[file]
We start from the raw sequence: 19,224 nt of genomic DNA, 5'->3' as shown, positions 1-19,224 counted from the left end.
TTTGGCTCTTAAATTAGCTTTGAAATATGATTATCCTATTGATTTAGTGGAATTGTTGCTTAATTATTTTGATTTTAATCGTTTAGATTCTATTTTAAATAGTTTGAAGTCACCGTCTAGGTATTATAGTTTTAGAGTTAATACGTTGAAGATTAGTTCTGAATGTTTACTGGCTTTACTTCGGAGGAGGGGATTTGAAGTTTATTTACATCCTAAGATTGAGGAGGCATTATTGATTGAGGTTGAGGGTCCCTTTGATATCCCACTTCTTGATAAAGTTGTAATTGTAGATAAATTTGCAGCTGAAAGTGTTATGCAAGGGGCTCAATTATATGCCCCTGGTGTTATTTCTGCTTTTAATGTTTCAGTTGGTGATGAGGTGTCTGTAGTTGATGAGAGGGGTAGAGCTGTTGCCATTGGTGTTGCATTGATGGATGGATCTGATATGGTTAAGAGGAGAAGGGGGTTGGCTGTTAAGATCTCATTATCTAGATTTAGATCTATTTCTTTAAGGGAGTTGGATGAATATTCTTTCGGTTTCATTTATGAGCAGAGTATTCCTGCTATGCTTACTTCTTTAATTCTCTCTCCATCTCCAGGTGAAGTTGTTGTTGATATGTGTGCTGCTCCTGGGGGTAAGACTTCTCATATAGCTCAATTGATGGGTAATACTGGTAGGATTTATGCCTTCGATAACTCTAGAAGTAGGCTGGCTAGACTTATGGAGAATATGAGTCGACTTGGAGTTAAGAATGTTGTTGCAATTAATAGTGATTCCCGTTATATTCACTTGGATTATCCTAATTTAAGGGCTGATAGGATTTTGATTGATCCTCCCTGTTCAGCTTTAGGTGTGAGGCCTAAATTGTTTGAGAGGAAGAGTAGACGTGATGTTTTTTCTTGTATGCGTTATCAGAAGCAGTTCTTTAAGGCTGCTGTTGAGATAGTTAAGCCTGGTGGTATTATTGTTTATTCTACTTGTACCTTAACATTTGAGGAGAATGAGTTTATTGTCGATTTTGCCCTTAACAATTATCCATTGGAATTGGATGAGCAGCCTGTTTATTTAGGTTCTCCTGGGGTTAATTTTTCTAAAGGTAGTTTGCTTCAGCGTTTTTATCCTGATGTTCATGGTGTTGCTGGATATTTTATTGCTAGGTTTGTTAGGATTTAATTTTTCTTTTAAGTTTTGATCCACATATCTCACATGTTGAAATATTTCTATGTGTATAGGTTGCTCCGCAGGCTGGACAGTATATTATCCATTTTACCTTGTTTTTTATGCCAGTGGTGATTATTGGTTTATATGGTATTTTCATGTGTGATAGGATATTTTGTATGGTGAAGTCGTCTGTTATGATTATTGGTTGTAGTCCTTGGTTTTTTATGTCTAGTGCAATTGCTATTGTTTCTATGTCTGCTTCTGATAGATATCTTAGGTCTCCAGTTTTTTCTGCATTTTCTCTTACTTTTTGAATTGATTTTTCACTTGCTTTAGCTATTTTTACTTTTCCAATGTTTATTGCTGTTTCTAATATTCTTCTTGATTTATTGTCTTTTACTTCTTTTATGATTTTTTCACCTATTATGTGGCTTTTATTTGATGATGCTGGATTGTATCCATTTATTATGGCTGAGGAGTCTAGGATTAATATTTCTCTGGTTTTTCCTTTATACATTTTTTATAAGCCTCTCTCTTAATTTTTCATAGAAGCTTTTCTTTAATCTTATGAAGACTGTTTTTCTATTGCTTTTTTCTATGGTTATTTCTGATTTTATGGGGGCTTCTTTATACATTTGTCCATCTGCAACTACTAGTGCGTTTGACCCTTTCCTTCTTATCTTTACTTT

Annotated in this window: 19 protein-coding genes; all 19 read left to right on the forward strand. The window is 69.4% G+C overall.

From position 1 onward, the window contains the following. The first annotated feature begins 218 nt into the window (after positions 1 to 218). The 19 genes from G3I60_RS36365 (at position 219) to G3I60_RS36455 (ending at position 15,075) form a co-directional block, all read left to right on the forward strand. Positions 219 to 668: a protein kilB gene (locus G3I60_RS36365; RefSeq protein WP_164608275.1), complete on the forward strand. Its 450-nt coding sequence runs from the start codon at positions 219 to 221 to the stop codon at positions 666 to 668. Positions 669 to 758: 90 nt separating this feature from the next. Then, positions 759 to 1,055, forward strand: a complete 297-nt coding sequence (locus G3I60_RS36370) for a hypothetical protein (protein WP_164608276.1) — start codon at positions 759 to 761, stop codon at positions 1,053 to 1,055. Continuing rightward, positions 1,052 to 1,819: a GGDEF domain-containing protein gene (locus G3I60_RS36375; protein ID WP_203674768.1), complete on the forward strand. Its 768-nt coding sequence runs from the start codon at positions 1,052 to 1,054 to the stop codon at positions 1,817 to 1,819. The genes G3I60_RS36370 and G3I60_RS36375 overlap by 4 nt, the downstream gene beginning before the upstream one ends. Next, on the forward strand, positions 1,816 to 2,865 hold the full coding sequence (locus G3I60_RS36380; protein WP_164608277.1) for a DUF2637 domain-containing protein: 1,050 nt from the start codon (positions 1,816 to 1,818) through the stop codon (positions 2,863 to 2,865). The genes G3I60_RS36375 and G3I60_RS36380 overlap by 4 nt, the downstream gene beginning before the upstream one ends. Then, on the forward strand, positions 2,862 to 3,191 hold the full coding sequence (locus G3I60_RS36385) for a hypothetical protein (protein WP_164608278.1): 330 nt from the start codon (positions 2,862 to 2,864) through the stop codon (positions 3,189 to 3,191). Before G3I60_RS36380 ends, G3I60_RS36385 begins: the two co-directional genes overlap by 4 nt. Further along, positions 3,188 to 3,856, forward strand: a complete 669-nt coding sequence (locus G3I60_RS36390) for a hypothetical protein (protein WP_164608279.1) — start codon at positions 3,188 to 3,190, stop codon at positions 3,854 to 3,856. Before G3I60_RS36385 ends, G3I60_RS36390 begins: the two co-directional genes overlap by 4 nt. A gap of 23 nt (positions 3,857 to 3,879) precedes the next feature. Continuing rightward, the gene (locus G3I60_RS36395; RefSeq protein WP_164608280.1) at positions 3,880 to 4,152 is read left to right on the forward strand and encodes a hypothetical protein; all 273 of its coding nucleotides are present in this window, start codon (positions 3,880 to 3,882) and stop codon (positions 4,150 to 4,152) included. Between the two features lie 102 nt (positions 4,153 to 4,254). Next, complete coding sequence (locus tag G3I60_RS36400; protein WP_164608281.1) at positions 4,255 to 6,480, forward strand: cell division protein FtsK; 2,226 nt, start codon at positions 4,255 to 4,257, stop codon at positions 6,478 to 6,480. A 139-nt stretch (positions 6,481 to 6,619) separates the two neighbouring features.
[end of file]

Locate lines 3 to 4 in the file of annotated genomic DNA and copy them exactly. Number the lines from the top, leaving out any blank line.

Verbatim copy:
Annotated in this window: 19 protein-coding genes; all 19 read left to right on the forward strand. The window is 69.4% G+C overall.

From position 1 onward, the window contains the following. The first annotated feature begins 218 nt into the window (after positions 1 to 218). The 19 genes from G3I60_RS36365 (at position 219) to G3I60_RS36455 (ending at position 15,075) form a co-directional block, all read left to right on the forward strand. Positions 219 to 668: a protein kilB gene (locus G3I60_RS36365; RefSeq protein WP_164608275.1), complete on the forward strand. Its 450-nt coding sequence runs from the start codon at positions 219 to 221 to the stop codon at positions 666 to 668. Positions 669 to 758: 90 nt separating this feature from the next. Then, positions 759 to 1,055, forward strand: a complete 297-nt coding sequence (locus G3I60_RS36370) for a hypothetical protein (protein WP_164608276.1) — start codon at positions 759 to 761, stop codon at positions 1,053 to 1,055. Continuing rightward, positions 1,052 to 1,819: a GGDEF domain-containing protein gene (locus G3I60_RS36375; protein ID WP_203674768.1), complete on the forward strand. Its 768-nt coding sequence runs from the start codon at positions 1,052 to 1,054 to the stop codon at positions 1,817 to 1,819. The genes G3I60_RS36370 and G3I60_RS36375 overlap by 4 nt, the downstream gene beginning before the upstream one ends. Next, on the forward strand, positions 1,816 to 2,865 hold the full coding sequence (locus G3I60_RS36380; protein WP_164608277.1) for a DUF2637 domain-containing protein: 1,050 nt from the start codon (positions 1,816 to 1,818) through the stop codon (positions 2,863 to 2,865). The genes G3I60_RS36375 and G3I60_RS36380 overlap by 4 nt, the downstream gene beginning before the upstream one ends. Then, on the forward strand, positions 2,862 to 3,191 hold the full coding sequence (locus G3I60_RS36385) for a hypothetical protein (protein WP_164608278.1): 330 nt from the start codon (positions 2,862 to 2,864) through the stop codon (positions 3,189 to 3,191). Before G3I60_RS36380 ends, G3I60_RS36385 begins: the two co-directional genes overlap by 4 nt. Further along, positions 3,188 to 3,856, forward strand: a complete 669-nt coding sequence (locus G3I60_RS36390) for a hypothetical protein (protein WP_164608279.1) — start codon at positions 3,188 to 3,190, stop codon at positions 3,854 to 3,856. Before G3I60_RS36385 ends, G3I60_RS36390 begins: the two co-directional genes overlap by 4 nt. A gap of 23 nt (positions 3,857 to 3,879) precedes the next feature. Continuing rightward, the gene (locus G3I60_RS36395; RefSeq protein WP_164608280.1) at positions 3,880 to 4,152 is read left to right on the forward strand and encodes a hypothetical protein; all 273 of its coding nucleotides are present in this window, start codon (positions 3,880 to 3,882) and stop codon (positions 4,150 to 4,152) included. Between the two features lie 102 nt (positions 4,153 to 4,254). Next, complete coding sequence (locus tag G3I60_RS36400; protein WP_164608281.1) at positions 4,255 to 6,480, forward strand: cell division protein FtsK; 2,226 nt, start codon at positions 4,255 to 4,257, stop codon at positions 6,478 to 6,480. A 139-nt stretch (positions 6,481 to 6,619) separates the two neighbouring features.